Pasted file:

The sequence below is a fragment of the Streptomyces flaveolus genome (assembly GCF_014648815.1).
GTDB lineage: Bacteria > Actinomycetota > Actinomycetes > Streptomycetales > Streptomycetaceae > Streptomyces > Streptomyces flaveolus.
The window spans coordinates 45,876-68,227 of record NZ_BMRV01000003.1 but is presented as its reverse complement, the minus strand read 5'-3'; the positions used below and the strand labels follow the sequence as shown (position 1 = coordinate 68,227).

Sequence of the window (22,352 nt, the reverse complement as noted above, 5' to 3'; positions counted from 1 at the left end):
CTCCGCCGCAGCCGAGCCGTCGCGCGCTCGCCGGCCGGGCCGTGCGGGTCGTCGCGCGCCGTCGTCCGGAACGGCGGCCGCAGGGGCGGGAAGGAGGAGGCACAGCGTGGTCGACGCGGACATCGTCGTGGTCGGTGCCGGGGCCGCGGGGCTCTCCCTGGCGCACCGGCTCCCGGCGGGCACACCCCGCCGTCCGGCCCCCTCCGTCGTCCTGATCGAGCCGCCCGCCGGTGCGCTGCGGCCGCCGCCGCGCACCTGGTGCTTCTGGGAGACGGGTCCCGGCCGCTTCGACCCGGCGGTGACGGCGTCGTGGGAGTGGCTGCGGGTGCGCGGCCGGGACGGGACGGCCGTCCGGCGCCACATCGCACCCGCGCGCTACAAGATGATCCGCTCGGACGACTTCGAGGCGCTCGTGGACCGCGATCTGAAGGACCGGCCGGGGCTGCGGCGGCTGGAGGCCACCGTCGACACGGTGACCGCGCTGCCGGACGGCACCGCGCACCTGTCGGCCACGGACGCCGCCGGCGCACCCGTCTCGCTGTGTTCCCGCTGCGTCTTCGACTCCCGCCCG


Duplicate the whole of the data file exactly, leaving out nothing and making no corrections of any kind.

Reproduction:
The sequence below is a fragment of the Streptomyces flaveolus genome (assembly GCF_014648815.1).
GTDB lineage: Bacteria > Actinomycetota > Actinomycetes > Streptomycetales > Streptomycetaceae > Streptomyces > Streptomyces flaveolus.
The window spans coordinates 45,876-68,227 of record NZ_BMRV01000003.1 but is presented as its reverse complement, the minus strand read 5'-3'; the positions used below and the strand labels follow the sequence as shown (position 1 = coordinate 68,227).

Sequence of the window (22,352 nt, the reverse complement as noted above, 5' to 3'; positions counted from 1 at the left end):
CTCCGCCGCAGCCGAGCCGTCGCGCGCTCGCCGGCCGGGCCGTGCGGGTCGTCGCGCGCCGTCGTCCGGAACGGCGGCCGCAGGGGCGGGAAGGAGGAGGCACAGCGTGGTCGACGCGGACATCGTCGTGGTCGGTGCCGGGGCCGCGGGGCTCTCCCTGGCGCACCGGCTCCCGGCGGGCACACCCCGCCGTCCGGCCCCCTCCGTCGTCCTGATCGAGCCGCCCGCCGGTGCGCTGCGGCCGCCGCCGCGCACCTGGTGCTTCTGGGAGACGGGTCCCGGCCGCTTCGACCCGGCGGTGACGGCGTCGTGGGAGTGGCTGCGGGTGCGCGGCCGGGACGGGACGGCCGTCCGGCGCCACATCGCACCCGCGCGCTACAAGATGATCCGCTCGGACGACTTCGAGGCGCTCGTGGACCGCGATCTGAAGGACCGGCCGGGGCTGCGGCGGCTGGAGGCCACCGTCGACACGGTGACCGCGCTGCCGGACGGCACCGCGCACCTGTCGGCCACGGACGCCGCCGGCGCACCCGTCTCGCTGTGTTCCCGCTGCGTCTTCGACTCCCGCCCG